Custom Orthotics

 

Who Needs Orthotics?
If you experience any of the following complaints, you may be a candidate for prescription custom foot orthotics.

  • Heel pain
  • Arch pain
  • Bunions
  • Shin splints
  • Tired feet
  • Flat feet
  • Arthritic conditions
  • Neuromas
  • Calluses
  • Back pain
  • Knee pain
  • Hip pain
  • Chronic ankle sprains
  •      

    The term orthotics can refer to many different devices worn in a shoe. There are however two very different types of devices. The first is a nonprescription device, or arch support. The second is a functional device, which is by prescription only. A functional device is a custom made device designed to correct the patient's individual foot problem. The above problems may be due to excessive pronation (flat feet) or excessive supination (high arched feet).

    Orthotics help to control theses biomechanical imbalances by gently and consistently directing your foot into the correct position for walking, running and standing. Because your foot is now functioning properly, the pain of muscle strain and pressure points is relieved and the progression of deformities is stopped or slowed. They also can halt progression of existing problems relieving pain and allowing healing to occur.

    Functional orthotics from your podiatrist can be a very valuable therapy in treating foot problems related to abnormal biomechanics. It is not necessary for every patient to be treated with functional orthotics for a biomechanical problem. Many people are helped by wearing quality over the counter arch supports and the correct shoes. Other conservative modalities, such as stretching and exercises are also helpful and appropriate adjunctive therapies. However, when functional orthotics are needed, be sure that a doctor who is an expert in biomechanics and orthotics therapy be consulted.

    How Should Your Foot Be Casted for Custom Orthotics?

    There are several methods that can be used to obtain an image of the foot to make custom foot orthotics. The reality is that some work much better than others. Unfortunately not all practitioners use the methods that have been shown to be most effective. This may be because they are not familiar with the literature, because they want a faster or cheaper way to take the imageof the foot, or because they were sold a "computerized" system that looks impressive but does not work particularly well. The most important criteria is the experience and skill of the medical practitioner, but regardless, there are some techniques that have been shown to be much more effective than others. The only method that has been shown in the medical literature to be effective in producing a quality functional custom foot orthotics is a three-dimensional non-weightbearing cast or image of the foot. In this technique the foot is held in a precise position - essentially the position in which it should function. The image of the foot can be taken using plaster, figerglass, or a laser scan.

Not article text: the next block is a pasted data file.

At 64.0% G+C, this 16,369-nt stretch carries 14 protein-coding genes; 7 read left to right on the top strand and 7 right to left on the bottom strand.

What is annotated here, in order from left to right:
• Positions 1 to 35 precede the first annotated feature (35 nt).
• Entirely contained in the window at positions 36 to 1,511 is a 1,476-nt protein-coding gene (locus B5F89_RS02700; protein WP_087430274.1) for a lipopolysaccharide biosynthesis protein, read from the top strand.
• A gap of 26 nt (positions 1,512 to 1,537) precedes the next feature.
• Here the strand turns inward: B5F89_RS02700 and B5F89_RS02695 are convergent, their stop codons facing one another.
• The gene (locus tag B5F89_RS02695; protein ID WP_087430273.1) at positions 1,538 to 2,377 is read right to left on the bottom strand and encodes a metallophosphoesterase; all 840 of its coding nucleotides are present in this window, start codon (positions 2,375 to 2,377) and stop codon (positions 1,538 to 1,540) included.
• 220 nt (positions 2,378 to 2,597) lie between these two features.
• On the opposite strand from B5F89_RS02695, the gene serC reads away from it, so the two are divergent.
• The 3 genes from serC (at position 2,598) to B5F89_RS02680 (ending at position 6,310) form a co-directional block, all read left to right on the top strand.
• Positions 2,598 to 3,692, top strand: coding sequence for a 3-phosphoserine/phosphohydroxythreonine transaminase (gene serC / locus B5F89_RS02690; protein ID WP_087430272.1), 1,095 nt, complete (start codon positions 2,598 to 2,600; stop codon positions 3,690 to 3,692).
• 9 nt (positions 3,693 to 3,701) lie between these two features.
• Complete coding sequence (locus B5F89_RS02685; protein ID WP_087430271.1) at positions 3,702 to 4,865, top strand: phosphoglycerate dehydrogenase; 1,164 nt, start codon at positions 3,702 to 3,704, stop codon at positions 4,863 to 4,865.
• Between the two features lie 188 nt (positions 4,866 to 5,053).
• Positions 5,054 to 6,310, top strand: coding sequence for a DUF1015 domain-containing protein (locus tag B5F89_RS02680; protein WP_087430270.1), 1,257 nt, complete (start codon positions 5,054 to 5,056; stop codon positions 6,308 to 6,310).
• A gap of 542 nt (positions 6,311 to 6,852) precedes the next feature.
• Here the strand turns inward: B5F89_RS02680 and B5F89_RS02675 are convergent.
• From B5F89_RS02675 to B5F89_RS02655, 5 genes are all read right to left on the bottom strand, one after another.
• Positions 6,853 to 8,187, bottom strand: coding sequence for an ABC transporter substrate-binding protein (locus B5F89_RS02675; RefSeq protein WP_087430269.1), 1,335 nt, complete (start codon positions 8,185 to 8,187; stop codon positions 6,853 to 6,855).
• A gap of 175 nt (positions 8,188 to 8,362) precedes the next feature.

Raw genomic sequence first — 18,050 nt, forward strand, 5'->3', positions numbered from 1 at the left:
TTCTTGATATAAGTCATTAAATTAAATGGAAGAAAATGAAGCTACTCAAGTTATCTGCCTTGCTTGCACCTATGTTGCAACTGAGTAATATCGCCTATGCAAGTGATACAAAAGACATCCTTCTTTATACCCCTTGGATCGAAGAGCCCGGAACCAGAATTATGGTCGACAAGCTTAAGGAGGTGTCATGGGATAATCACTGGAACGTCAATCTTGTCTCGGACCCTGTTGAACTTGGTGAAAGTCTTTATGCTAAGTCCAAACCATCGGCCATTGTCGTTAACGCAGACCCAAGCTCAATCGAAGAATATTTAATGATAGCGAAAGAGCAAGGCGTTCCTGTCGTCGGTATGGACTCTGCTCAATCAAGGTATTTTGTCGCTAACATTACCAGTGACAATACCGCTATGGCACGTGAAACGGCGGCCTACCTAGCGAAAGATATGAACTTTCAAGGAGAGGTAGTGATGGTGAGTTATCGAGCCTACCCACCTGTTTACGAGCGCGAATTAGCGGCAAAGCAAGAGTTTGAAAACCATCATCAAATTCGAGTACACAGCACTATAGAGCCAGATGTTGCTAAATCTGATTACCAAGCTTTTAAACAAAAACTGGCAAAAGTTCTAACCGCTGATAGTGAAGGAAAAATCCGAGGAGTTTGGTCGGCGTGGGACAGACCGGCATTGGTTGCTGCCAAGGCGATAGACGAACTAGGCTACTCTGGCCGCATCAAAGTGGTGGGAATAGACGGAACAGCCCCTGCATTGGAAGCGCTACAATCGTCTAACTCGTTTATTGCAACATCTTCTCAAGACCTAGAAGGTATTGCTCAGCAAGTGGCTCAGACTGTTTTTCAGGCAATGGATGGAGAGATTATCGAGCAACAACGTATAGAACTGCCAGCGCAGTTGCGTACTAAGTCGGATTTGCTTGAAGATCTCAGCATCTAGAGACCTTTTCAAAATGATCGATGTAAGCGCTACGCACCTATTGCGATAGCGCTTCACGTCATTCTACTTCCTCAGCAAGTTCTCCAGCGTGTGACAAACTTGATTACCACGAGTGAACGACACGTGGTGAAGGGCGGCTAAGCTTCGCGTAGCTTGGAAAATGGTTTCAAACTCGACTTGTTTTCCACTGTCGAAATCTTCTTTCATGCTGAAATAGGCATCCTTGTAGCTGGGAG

Who Should Take the Cast?

    Casting position is absolutely critical to orthotic outcome. Thus, it is our opinion that only the doctor, and not a staff member, should take the cast off your foot. Before making an appointment to have orthotics made, the first question you should ask is "who will take the cast off my foot - the doctor or an assistant?" If the answer is anyone other than the doctor, go somewhere else.

    Are There Other Methods to Take a Cast Off the Foot for Orthotics?

    There are 3 other methods used for making custom orthotics, but they have been shown to be ineffective for making orthotics that improve function of the foot (although they can be used to make simple arch supports). The three techniques are:

    1. Plaster or foam box casting where the patient sits and the foot is placed down on the floor to produce the cast.
    2. Walking across a force plate
    3. Standing on a digital imager of the foot

    Several studies have shown all of these methods to be less effective at producing well-functioning orthotics.

    A 1989 Northern Arizona University study showed that having any weight on the foot during the casting or imaging process resulted in an orthotic shape that has been shown to cause pain in the big toe joint and tension on the plantar fascia.

    A 2002 study from the Joiner Center for Sports Medicine at the University of Delaware showed that weight-bearing casting resulted in abnormal force under the big toe joint. This has been shown to result in the production of an orthotic that does not work well at reducing the forces that lead to common foot problems such as bunions, big toe joint pain, heel pain, arch pain, plantar fasciitis and other conditions. Non-weightbearing casting was recommended as the most reliable and valid method for making custom foot orthotics.

    Summary of Information about Casting for Custom Foot Orthotics

    1. Only a non-weightbearing cast should be used
    2. Weight-bearing casts and images of the foot have been shown in the medical literature to be ineffective methods for producing functional foot orthotics
    3. Whether you are sitting or standing does not matter. If your foot is on the floor during the casting process, you are not likely to get an orthotic that provides optimum function. The medical literature indicates that walking across a pressure mat cannot provide enough information to make quality function orthotic.
    4. The doctor, and not an assistant, should take the cast of your foot.

     

     

     


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    Kelowna, B.C., V1Y 9S9
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